|Type||Thesis or Dissertation - Master of public health (international|
|Title||Strategies to promote exclusive breastfeeding in the post-conflict rural Northern Uganda|
Introduction: Developing countries including Uganda continue to experience high
mortality among children less than five years of age due to preventable causes. It is
known that up to 90% of these deaths could be prevented through meticulous
implementation of low cost affordable interventions such as breastfeeding, however
poor implementation of these interventions have hampered their effectiveness at
reducing child mortality. In Uganda exclusive breastfeeding (EBF) rate currently stands
at 62%; which falls short of the 90% rate estimated as needed for maximal impact on
reducing child mortality.
Northern Uganda ; a region recovering from several years of armed conflict which
destroyed health infrastructure, requires intensified efforts to promote EBF to curb the
high child mortality which has even been found to be higher than the national average.
This study was therefore initiated to identify appropriate strategies that can be used to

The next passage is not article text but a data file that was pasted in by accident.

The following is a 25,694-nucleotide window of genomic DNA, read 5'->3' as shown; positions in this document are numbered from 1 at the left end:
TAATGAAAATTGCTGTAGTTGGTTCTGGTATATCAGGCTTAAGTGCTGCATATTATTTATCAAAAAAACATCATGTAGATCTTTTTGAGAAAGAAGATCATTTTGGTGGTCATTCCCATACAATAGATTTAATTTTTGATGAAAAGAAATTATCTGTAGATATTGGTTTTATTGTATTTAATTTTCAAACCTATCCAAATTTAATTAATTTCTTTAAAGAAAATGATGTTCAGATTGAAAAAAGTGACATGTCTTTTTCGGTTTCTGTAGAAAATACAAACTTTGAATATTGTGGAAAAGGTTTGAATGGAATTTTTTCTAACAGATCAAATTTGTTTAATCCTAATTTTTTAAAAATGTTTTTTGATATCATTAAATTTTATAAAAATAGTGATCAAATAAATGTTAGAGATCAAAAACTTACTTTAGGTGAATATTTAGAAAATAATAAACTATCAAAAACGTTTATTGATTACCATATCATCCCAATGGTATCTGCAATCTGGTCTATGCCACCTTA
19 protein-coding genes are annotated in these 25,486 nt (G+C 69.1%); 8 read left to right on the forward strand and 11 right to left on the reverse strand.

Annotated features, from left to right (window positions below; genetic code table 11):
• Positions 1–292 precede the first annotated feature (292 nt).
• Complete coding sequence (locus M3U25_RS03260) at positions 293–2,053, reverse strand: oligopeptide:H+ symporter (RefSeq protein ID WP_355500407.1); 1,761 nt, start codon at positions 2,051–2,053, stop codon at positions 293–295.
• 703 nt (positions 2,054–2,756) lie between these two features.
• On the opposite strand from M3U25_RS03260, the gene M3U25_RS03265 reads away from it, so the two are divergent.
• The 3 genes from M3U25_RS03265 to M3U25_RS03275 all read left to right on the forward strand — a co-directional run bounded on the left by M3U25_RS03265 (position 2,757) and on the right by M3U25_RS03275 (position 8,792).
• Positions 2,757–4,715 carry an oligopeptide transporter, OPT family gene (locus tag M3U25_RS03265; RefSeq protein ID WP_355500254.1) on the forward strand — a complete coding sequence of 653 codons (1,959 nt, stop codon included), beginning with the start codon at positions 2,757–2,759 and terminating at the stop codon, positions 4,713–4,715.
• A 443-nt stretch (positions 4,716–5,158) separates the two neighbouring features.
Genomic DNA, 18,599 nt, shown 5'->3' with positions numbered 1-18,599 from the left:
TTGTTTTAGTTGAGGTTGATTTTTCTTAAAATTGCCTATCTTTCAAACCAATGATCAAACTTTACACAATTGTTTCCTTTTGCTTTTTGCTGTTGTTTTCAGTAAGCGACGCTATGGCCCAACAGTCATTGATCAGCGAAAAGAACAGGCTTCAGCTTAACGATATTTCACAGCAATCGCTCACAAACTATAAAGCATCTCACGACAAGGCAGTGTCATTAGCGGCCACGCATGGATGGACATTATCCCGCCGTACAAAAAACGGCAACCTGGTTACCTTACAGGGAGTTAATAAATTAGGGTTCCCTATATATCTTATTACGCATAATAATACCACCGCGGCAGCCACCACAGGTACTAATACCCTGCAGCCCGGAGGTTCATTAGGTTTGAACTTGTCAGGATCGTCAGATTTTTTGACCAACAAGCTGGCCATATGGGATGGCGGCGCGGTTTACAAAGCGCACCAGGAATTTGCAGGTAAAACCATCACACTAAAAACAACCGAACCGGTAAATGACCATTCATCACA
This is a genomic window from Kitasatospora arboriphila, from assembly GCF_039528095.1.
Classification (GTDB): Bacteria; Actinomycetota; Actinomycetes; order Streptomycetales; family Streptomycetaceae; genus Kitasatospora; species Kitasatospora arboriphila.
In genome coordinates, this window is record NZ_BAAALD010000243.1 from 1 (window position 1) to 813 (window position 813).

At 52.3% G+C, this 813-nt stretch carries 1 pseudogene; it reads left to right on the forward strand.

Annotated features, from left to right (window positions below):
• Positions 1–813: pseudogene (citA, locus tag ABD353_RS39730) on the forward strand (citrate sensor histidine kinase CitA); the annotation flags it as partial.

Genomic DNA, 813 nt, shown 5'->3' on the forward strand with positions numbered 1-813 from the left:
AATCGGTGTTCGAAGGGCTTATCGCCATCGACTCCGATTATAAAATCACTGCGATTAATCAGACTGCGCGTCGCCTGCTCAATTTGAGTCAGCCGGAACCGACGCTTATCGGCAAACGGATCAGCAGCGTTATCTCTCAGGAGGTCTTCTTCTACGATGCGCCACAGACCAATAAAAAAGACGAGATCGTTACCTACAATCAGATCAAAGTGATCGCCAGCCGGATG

promote EBF in rural northern Uganda in order to help reduce the high child mortality.
Methods: This study used secondary data to explore strategies that can be applied to
the context of northern Uganda to promote EBF by drawing on research and programs
conducted in other parts of Uganda and other developing countries. Main sources of
data used included specialised databases such as Popline, Global health, Cochrane
library and PubMed , Websites of targeted organisations specifically WHO, UNICEF
and WABA as well as Google scholar search engine. Other sources were documents
from Uganda MOH, University of Leeds library books and the author’s experiences,
where it was deemed appropriate. A conceptual framework for problem analysis and a
tool for appraising strategies was used.
|»||Uganda - National Household Survey 2009-2010|